Our live coverage has ended. Scroll down to read more about the two leaders' meeting.
President Trump said he may attend the opening of the US embassy in Jerusalem, which is set to occur in a matter of weeks.
"I may go. I'm very proud of it," Trump said at a news conference.
"Jerusalem has been a subject that's been promised for many years, as you know, the embassy in Jerusalem. It's been promised for many, many years by presidents. They all make campaign promises and they never had the courage to carry it out. I carried it out. So I may go."
Trump said he'd reduced the cost of the building from a $1 billion project to a smaller renovation that cost only $150,000.
President Donald Trump defended his now former VA nominee Dr. Ronny Jackson, saying the way he was treated is a "disgrace."
Jackson withdrew his nomination to lead the VA yesterday. His nomination was hampered by a flurry of allegations about Jackson's professional conduct.
Here's what Trump thinks about all that:
"Ronny Jackson — admiral, doctor — is one of the finest men that I’ve met over the long period of time. Washington can be a very mean place. You don’t know about that, chancellor. A nasty place. The false accusations that were made about him by Sen. Tester from a great state, I don’t think that state is going to put up with it. These were false accusations about a great man, about a man who has a son who is a top student at Annapolis."
He continued: "To make statements of things that most people said never happened, never even happened, calling him names was, to me, a disgrace, an absolute disgrace."
Dr. Ronny Jackson, Trump's pick to the lead the Veterans Affairs agency, withdrew his nomination following allegations about his conduct.
Today, Trump was asked if he had any other people in mind to fill the position.
He said a lot of people want the job, some of them are "excellent" and others are "very political."
"We have many people that want that job," he said. "We're very proud of the job we've done for the veterans."
President Trump said he believes he is responsible for improving the relationship between North and South Korea.
"I think I have a responsibility. I think other presidents should have done it. I think the responsibility has fallen on the shoulders of the president of the United States. I think I have a responsibility to see if I can do it," he said.
And if I can't do it, it will be a very tough time for a lot of countries and a lot of people. It certainly is something that I hope I can do for the world. This is beyond the United States. This is a world problem and it's something I hope I'm able to do for the world."
President Trump said tUS relations with North Korea have changed "very radically" in recent months, pointing to his previous insult exchanges with North Korean Kim Jong Un.
"We have a very good working relationship. We’re setting up a meeting. Things have changed very radically from a few months ago. You know, the name calling and a lot of other things," Trump said.
Trump said a previous administration should have handled the North Korea situation.
"This should have been handled a long time ago, not now. This should not have been left for me to handle. But we will handle it. We’re handling it well," he said.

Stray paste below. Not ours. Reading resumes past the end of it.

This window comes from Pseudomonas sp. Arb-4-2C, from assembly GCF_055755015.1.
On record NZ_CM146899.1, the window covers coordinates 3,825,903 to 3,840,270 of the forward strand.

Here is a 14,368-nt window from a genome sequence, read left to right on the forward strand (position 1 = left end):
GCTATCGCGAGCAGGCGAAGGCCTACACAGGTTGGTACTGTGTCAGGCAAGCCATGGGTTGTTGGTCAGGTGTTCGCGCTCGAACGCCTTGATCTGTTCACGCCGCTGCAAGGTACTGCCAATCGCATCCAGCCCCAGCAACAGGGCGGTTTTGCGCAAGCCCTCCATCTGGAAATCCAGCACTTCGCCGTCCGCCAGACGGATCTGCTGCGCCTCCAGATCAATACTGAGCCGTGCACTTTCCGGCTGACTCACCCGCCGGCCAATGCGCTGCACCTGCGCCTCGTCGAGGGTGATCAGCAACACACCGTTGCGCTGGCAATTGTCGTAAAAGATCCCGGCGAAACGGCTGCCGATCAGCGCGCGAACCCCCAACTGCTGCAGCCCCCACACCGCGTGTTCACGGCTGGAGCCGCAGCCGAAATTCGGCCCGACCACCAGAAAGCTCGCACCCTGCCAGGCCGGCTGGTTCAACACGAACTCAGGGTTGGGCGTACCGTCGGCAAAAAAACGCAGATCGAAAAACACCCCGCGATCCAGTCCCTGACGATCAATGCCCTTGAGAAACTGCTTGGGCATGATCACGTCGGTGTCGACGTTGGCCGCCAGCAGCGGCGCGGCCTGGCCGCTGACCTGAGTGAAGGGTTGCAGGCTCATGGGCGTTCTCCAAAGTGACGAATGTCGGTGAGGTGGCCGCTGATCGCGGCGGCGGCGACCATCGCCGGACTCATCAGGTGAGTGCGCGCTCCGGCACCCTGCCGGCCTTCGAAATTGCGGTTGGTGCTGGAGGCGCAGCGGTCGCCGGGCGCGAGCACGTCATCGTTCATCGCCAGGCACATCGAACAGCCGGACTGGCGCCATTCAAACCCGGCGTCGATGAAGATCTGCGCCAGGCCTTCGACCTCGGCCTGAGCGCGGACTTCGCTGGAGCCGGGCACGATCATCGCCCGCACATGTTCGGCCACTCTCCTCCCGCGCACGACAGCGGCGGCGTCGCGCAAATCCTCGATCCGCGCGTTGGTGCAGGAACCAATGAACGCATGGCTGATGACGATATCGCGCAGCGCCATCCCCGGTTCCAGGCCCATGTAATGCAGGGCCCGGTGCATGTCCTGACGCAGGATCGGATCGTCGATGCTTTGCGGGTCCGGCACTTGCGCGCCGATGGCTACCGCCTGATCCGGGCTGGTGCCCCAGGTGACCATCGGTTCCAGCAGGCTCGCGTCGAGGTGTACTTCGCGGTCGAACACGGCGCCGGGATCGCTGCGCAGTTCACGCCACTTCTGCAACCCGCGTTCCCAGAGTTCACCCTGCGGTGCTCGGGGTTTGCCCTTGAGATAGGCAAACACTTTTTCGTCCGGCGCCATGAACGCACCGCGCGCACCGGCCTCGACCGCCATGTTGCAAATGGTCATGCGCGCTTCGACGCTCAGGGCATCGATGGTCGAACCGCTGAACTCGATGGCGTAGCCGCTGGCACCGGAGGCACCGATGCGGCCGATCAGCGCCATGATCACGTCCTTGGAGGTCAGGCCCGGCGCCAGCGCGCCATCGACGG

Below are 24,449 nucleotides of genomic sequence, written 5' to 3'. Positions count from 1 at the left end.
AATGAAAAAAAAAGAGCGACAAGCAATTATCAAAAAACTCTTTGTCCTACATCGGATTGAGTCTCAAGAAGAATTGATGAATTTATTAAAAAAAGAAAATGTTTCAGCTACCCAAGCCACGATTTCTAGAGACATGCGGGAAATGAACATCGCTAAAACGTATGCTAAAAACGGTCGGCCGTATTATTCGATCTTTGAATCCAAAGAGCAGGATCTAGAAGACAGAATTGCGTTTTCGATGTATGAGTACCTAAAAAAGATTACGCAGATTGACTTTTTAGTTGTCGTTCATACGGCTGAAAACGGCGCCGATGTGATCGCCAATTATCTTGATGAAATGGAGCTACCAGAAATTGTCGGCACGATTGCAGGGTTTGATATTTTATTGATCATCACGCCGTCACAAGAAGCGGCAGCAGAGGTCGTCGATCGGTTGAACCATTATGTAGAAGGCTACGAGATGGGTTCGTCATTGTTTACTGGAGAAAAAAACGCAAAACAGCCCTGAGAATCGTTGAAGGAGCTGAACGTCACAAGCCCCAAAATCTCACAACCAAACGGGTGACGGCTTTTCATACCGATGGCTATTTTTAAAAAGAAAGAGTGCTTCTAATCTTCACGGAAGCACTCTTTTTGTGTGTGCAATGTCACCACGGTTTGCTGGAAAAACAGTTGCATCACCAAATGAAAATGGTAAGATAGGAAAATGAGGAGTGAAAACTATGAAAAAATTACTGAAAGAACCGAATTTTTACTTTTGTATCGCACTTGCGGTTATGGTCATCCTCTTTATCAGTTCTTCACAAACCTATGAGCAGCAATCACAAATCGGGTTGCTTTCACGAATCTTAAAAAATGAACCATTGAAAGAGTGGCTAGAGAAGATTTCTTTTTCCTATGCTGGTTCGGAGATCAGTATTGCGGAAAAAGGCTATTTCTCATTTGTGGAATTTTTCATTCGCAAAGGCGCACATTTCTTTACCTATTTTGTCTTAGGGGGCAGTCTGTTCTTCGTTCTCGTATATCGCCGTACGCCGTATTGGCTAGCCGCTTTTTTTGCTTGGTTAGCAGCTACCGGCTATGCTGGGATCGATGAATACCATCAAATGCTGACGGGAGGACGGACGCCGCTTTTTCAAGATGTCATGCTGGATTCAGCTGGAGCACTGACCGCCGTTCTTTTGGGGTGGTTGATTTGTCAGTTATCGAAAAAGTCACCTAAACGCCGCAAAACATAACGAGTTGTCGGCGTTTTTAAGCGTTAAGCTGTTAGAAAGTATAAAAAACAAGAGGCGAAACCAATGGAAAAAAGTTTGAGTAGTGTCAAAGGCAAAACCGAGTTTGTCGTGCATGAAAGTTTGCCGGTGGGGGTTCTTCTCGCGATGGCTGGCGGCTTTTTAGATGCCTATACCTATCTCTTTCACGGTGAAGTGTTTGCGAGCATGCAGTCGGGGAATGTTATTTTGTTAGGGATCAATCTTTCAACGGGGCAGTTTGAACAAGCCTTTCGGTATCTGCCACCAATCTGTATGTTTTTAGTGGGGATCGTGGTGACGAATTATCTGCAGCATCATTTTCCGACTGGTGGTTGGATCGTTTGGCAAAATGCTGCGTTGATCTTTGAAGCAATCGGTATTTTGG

President Trump, speaking at a joint press conference, said he will be meeting North Korean leader Kim Jong Un in the coming weeks.
He also praised the South and North Korean leaders for holding its historic summit.
"It’s taken a long time, many, many decades to get here," Trump said. "Let’s see what happens."
He again asserted his administration's goal: "complete denuclearization of the Korean Peninsula."
"We seek a future of peace, prosperity and harmony, unlocking a brighter future not on for the people of Korea but for the people of the world," he said.
"However, in pursuit of that goal, we will not repeat the mistake of past administrations. Maximum pressure will continue until denuclearization occurs. I look forward to our meeting. It should be quite something."
President Trump said he and German Chancellor Angela Merkel discussed Iran in their talks today.
"The Iranian regime fuels violence, bloodshed and chaos all across the Middle East," Trump said at a press conference.
"We must ensure that this murderous regime does not even get close to a nuclear weapon, and that Iran ends its proliferation of dangerous missiles and its support for terrorism. No matter where you go in the Middle East, wherever there's a problem, Iran is right there."
What he didn't say: Trump didn't say if the two leaders had come to any agreements in terms of the Iran nuclear deal.
President Trump is set to hold a press conference with German Chancellor Angela Merkel this afternoon. Here are some questions reporters might ask him:
- At a historic meeting between the leaders of North Korea and South Korea, Kim Jong Un committed to a nuclear-free Korean peninsula. Do you trust Kim's word?
- In the wake of the Korea summit, are there any more details about your planned upcoming meeting with North Korea's leader?
- Now that Ronny Jackson has withdrawn his nomination, who will you pick to be the next head of the VA?
- Newly surfaced emails indicate that Natalia Veselnitskaya, the Russian lawyer who met with Trump campaign associates in 2016, once worked with Russia's chief legal office in an effort to thwart the Justice Department, The New York Times reported on Friday. Does your campaign have any comment?
- Why are you skipping the White House Correspondents' Dinner tomorrow night? (Presidents almost always attend and give a speech, although President Trump did also skip last year.)